The coralline algae community at the Flower Garden Banks sanctuary (formerly known as the algal/sponge zone) is dominated by crustose coralline algae, forming individual algal nodules or rhodoliths, or forming large plates and ridges that develop into massive reef structures.  A variety of sponge species are abundant in this zone, along with numerous antipatharians and octocorals.  Few reef-building corals occur at these depths, and are mostly limited to small isolated colonies.  A variety of leafy algae fields are also present.

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Biological Zone: Deep Coral

Major Habitats: deep reef

Biology: octocoral, antipatharian, stony corals, sponge/coral, mixed coral, sponge

Deep reef covered in green bottlebrush corals
Deep coral zone

Geomorphological Descriptors: patch reef, highly eroded patch reef, hardbottom, rubble, molluscan reef, hardbottom reef

Large red and orange crinoid spread like a flower amid soft corals in white and yellow on a deep reef
Red crinoid among gorgonians in deep coral habitat.

The deep coral community (formerly known as the drowned reef zone) occurs below water depths that support active photosynthesis.  The deep coral community is characterized by a diverse assemblage of antipatharian and gorgonian corals, crinoids, bryozoans, sponges, azooxanthellate branching corals, and small, solitary hard corals.  Rock surfaces are often highly eroded and lack coralline algal growth.  Reef outcrops may be covered with a thin layer of silt.

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Biological Zone: Soft Bottom Community

Major Habitats: soft bottom community

Dead sea biscuit shell partly covering an anemone on a soft sediment bottom
A sea biscuit shell partially covers an anemone living
in a soft bottom community.

Biology: bacterial mats, antipatharian fields, stony corals, octocorals

Splotchy white and greenish brown patches covering soft bottom habitat.
Bacterial mat

Geomorphological Descriptors: silt, fine sediments, coarse sediments, carbonate rubble, patch reef, hardbottom, burrows, patterned burrows, mound, pit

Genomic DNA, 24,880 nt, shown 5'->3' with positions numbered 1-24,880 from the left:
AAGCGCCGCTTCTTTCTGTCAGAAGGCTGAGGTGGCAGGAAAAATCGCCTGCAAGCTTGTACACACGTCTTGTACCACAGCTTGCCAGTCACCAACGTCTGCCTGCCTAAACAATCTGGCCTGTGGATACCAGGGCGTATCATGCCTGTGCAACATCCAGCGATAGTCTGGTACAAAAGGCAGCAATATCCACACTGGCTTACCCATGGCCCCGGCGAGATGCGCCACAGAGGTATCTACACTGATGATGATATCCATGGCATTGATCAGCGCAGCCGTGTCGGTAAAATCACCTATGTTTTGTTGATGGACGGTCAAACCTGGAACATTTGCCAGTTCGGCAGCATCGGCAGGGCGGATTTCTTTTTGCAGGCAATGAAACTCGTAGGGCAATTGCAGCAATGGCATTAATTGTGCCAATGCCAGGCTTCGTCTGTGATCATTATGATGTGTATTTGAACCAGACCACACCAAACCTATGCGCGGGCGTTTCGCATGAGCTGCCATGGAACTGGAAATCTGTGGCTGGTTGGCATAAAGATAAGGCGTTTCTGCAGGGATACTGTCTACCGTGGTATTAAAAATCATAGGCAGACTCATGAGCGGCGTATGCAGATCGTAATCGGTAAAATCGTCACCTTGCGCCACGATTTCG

A burrow dug into soft bottom sediments on the ocean floor.  The sediment surrounding half of the opening looks honeycombed.
Squat lobster burrow in soft bottom sediments at McGrail Bank.

Deeper areas of the sanctuary are characterized by a soft, level bottom community composed of both terrigenous sediments originating from coastal rivers and carbonate sediments resulting from erosion of rocky outcrops and coral reef communities.  Few conspicuous fishes and invertebrates occur on soft bottom communities when compared to coral reef or rocky zones.  Soft bottom communities are often characterized by sand waves, burrows and mounds.   Transitional zones between soft bottom communities and hard bottom features are characterized by exposed rubble, isolated patch reefs or exposed hardbottom.  Areas with buried or exposed rubble are often colonized by antipatharians, octocorals or solitary hard corals.

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Interactive Map

In 2009, the sanctuary research team partnered with the National Coastal Data Development Center (NCDDC) to make this information available in the form of a GIS-based mapping tool. You can explore actual ROV tracks and look at images along those tracks.

Image of an interactive map showing a photo linked to a specific location on the map
Example of a habitat photo linked to an ROV track on
our interactive map tool.

To access the map, just click on the button below.

Map Tool button

The map is a work in progress, so check back regularly!

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weather report observations cool stuff get wet

Orange, branching gorgonian (soft coral) anchored in a bed of sponges and other sea life.